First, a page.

His journal will ask some basic questions about education, he promises, questions such as, "Is the school necessary at all?" That question, in fact, is the topic of the journal's first issue, planned for publication in time for the December teachers' conference.

In addition to articles by Soviet educators, the first issue will contain excerpts from writings by the Austrian-American educational philosopher Ivan Illich, who asked that same question--is school necessary?--in the early 1970's. Mr. Rokitiansky says he hopes the excerpts will fuel debate.

"For us, in our authoritative system, starting a discussion with this question is very useful," he maintains. "We must start from the beginning."

In his own enterprise, Mr. Rokitiansky is starting small, working in the book-lined one-bedroom Moscow apartment he shares with his wife and son. A computer concern has agreed to publish several dozen copies of the magazine. After the teachers' conference, he will seek permission to form a cooperative to continue publication.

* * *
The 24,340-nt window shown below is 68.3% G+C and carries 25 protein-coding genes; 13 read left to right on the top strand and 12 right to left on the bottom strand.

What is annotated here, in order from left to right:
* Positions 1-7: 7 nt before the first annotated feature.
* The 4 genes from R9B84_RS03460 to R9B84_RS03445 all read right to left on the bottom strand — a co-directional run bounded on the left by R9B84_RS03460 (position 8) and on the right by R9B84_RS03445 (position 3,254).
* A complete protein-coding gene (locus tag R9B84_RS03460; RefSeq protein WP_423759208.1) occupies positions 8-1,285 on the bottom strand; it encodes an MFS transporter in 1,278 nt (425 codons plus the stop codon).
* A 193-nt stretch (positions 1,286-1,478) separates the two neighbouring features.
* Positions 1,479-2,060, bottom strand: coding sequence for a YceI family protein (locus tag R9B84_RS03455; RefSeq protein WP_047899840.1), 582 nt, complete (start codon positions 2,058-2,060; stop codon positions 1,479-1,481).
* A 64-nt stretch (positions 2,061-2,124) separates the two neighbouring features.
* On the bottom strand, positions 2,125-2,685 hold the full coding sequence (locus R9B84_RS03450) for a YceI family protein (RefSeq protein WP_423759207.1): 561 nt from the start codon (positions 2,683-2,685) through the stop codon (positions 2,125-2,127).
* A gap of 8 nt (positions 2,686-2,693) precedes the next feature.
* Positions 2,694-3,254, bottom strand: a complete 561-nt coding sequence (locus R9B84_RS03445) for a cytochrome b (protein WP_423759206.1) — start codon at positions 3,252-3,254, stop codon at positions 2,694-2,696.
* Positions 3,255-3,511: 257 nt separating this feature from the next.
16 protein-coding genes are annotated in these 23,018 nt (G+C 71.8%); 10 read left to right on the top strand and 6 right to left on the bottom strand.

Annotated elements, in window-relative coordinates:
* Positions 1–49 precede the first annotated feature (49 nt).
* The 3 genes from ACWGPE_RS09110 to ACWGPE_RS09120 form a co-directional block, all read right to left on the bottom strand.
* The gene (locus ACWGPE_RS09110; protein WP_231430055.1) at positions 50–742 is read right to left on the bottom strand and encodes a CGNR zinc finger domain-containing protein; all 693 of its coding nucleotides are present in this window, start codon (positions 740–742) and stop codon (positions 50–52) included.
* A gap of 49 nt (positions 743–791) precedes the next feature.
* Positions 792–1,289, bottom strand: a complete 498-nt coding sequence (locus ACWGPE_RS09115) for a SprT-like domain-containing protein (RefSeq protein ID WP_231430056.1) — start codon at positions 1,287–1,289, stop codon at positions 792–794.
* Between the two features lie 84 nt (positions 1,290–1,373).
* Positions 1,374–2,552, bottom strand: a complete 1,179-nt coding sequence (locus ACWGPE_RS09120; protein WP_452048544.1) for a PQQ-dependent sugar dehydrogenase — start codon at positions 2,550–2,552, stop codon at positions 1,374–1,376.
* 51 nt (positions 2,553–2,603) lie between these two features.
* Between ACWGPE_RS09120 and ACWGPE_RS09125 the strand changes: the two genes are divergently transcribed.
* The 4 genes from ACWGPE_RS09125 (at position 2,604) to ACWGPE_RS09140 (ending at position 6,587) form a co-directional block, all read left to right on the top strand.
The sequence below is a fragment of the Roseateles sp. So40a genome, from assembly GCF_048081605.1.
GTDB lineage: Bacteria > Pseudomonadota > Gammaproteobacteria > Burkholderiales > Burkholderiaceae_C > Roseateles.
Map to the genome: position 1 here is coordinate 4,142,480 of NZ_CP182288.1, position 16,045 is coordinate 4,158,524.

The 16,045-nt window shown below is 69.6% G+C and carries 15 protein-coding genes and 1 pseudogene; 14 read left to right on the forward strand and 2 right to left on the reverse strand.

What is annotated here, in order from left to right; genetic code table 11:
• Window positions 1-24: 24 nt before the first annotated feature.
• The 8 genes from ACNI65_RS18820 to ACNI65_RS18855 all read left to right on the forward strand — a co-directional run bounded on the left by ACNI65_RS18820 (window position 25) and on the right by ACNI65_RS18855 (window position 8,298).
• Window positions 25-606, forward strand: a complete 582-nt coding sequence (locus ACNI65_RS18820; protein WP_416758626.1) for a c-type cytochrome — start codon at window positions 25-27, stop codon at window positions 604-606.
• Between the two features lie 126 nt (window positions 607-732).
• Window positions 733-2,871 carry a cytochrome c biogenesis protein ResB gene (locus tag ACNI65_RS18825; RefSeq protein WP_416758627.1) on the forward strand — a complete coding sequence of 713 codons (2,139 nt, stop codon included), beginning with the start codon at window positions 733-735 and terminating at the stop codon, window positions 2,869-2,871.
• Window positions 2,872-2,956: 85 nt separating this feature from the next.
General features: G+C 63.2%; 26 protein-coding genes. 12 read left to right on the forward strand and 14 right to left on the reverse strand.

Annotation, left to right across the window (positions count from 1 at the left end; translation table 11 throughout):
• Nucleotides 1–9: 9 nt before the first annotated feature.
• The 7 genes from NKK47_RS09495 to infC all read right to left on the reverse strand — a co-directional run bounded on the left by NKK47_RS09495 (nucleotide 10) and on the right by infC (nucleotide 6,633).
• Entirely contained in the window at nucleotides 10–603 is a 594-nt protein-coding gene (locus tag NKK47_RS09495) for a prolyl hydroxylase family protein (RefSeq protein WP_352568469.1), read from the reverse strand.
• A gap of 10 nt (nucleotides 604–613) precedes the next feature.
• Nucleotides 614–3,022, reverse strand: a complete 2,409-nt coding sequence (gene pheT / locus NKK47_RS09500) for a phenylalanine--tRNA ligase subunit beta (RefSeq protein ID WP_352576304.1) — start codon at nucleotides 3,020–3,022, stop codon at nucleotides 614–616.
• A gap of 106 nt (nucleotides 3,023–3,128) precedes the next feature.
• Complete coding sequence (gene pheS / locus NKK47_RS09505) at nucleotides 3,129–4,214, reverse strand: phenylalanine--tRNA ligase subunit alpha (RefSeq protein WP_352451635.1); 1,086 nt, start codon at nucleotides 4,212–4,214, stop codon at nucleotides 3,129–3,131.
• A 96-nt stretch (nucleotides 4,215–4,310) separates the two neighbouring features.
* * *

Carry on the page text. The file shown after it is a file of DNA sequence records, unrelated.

And, in another attempt at stirring debate, Mr. Rokitiansky has just completed a proposal for translating into Russian this year's U.S. bestseller, Allan Bloom's The Closing of the American Mind.

Soviet education reformers should read the book, he says, "so we can be more sober" in adopting features of the American system.

When asked about the prospects for his new journal, for education reform, and for perestroika itself, Mr. Rokitiansky is philosophical. "A friend of mine says, 'You can be realistic and pessimistic--or you can be surrealistic and optimistic."'

"There's more probability that things will be worse," he concedes. "But it's more interesting to think and live as if things will be better. So, I am surrealistic."